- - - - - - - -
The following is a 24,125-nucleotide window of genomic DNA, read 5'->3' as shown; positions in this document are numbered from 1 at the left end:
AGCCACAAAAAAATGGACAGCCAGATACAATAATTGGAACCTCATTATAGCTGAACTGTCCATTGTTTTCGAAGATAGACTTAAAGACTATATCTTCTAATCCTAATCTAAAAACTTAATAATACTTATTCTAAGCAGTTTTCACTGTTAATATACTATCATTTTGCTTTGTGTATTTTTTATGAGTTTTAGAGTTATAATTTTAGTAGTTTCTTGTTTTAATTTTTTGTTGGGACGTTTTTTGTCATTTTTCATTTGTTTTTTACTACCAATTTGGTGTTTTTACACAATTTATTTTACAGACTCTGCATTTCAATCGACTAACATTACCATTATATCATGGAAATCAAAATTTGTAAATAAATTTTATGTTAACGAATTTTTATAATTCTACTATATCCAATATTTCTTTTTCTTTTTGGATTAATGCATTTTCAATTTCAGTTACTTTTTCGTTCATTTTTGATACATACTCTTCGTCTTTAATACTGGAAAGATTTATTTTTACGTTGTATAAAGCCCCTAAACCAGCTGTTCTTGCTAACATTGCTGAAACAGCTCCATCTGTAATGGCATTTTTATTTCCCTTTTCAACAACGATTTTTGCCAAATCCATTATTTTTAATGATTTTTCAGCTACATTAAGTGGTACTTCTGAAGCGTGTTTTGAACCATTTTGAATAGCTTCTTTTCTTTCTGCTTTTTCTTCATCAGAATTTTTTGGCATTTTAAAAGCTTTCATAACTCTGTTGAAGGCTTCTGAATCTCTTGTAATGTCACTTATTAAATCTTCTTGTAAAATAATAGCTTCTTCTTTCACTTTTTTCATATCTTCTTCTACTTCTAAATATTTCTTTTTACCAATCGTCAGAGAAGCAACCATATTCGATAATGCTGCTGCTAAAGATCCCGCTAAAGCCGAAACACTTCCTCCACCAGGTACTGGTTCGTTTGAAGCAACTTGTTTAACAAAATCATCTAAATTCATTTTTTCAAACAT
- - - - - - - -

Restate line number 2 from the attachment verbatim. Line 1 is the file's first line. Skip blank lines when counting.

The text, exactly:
AGCCACAAAAAAATGGACAGCCAGATACAATAATTGGAACCTCATTATAGCTGAACTGTCCATTGTTTTCGAAGATAGACTTAAAGACTATATCTTCTAATCCTAATCTAAAAACTTAATAATACTTATTCTAAGCAGTTTTCACTGTTAATATACTATCATTTTGCTTTGTGTATTTTTTATGAGTTTTAGAGTTATAATTTTAGTAGTTTCTTGTTTTAATTTTTTGTTGGGACGTTTTTTGTCATTTTTCATTTGTTTTTTACTACCAATTTGGTGTTTTTACACAATTTATTTTACAGACTCTGCATTTCAATCGACTAACATTACCATTATATCATGGAAATCAAAATTTGTAAATAAATTTTATGTTAACGAATTTTTATAATTCTACTATATCCAATATTTCTTTTTCTTTTTGGATTAATGCATTTTCAATTTCAGTTACTTTTTCGTTCATTTTTGATACATACTCTTCGTCTTTAATACTGGAAAGATTTATTTTTACGTTGTATAAAGCCCCTAAACCAGCTGTTCTTGCTAACATTGCTGAAACAGCTCCATCTGTAATGGCATTTTTATTTCCCTTTTCAACAACGATTTTTGCCAAATCCATTATTTTTAATGATTTTTCAGCTACATTAAGTGGTACTTCTGAAGCGTGTTTTGAACCATTTTGAATAGCTTCTTTTCTTTCTGCTTTTTCTTCATCAGAATTTTTTGGCATTTTAAAAGCTTTCATAACTCTGTTGAAGGCTTCTGAATCTCTTGTAATGTCACTTATTAAATCTTCTTGTAAAATAATAGCTTCTTCTTTCACTTTTTTCATATCTTCTTCTACTTCTAAATATTTCTTTTTACCAATCGTCAGAGAAGCAACCATATTCGATAATGCTGCTGCTAAAGATCCCGCTAAAGCCGAAACACTTCCTCCACCAGGTACTGGTTCGTTTGAAGCAACTTGTTTAACAAAATCATCTAAATTCATTTTTTCAAACAT